Atheist Psychiatrist Treats Religious Person

Psychiatrist Jean Kim is an atheist who has reflected on her capacity to treat those with religious beliefs given her own lack of faith.

Jean Kim is a psychiatrist working in Washington, D.C. Privately, she is an atheist; yet professionally, she counsels and treats patients as they come to her, whether or not they have a faith structure of their own. As a professional, Dr. Kim does not find conflict in her openness to accepting patients with religious beliefs, saying, “It’s important to respect an individual’s language and style of relating to their universe.”

Essentially, psychiatry combines the fields of psychology and medicine, attempting to acknowledge and address mental, emotional, and behavioral issues by utilizing both psychotherapy and medical treatments including drug therapy or electroconvulsive shock therapy. A psychiatrist is first of all a physician, who pursues an additional four-year residency to specialize in psychologically rooted illnesses.

Although psychiatry is meant to diagnose and quantify mental conditions, such as depression, in order to provide objective treatment, often people in need of such services prefer to seek out providers with similar lifestyle, ethnic background, or religious beliefs. Acknowledging a mental disorder can be an unsettling experience, and some patients find it easier to trust the doctor’s diagnosis and treatment plan if they trust the doctor truly understands the full implications of living an alternative lifestyle, or as a member of a minority race, or with strong religious convictions.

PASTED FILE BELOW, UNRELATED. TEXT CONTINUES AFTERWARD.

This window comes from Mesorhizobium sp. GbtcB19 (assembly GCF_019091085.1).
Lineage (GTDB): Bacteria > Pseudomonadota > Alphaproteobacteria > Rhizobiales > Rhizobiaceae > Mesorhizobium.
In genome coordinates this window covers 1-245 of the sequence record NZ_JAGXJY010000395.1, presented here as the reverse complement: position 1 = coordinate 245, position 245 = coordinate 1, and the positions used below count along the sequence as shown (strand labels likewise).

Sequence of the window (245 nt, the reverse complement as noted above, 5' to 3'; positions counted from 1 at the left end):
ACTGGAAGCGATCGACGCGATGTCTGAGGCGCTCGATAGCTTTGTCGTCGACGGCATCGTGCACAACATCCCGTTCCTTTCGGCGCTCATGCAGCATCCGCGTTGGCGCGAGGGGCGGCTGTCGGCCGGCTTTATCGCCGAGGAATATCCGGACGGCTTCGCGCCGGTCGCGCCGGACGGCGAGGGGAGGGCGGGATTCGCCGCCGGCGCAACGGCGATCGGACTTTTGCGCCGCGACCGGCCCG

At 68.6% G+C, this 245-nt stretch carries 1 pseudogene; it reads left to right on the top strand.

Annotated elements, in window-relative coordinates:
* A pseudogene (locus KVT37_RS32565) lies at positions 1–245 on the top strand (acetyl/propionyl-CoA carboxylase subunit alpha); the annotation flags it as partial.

Yet sometimes this very commonality can be used as a defense mechanism when a patient desires to avoid having that common ground analyzed as a potential source of the presenting condition. Ultimately, while an individual looking for a psychiatrist is welcome to look for one with personal similarities, the case can also be made for selecting based on more relevant qualities such as effectiveness of treatment methods

While Dr. Kim does not actively seek out patients with a strong personal faith any more than she does patients like herself who have none, she does accept those who come to her and attempt to treat them objectively on their own terms. In the end, this is exactly what a reputable psychiatrist is supposed to do.

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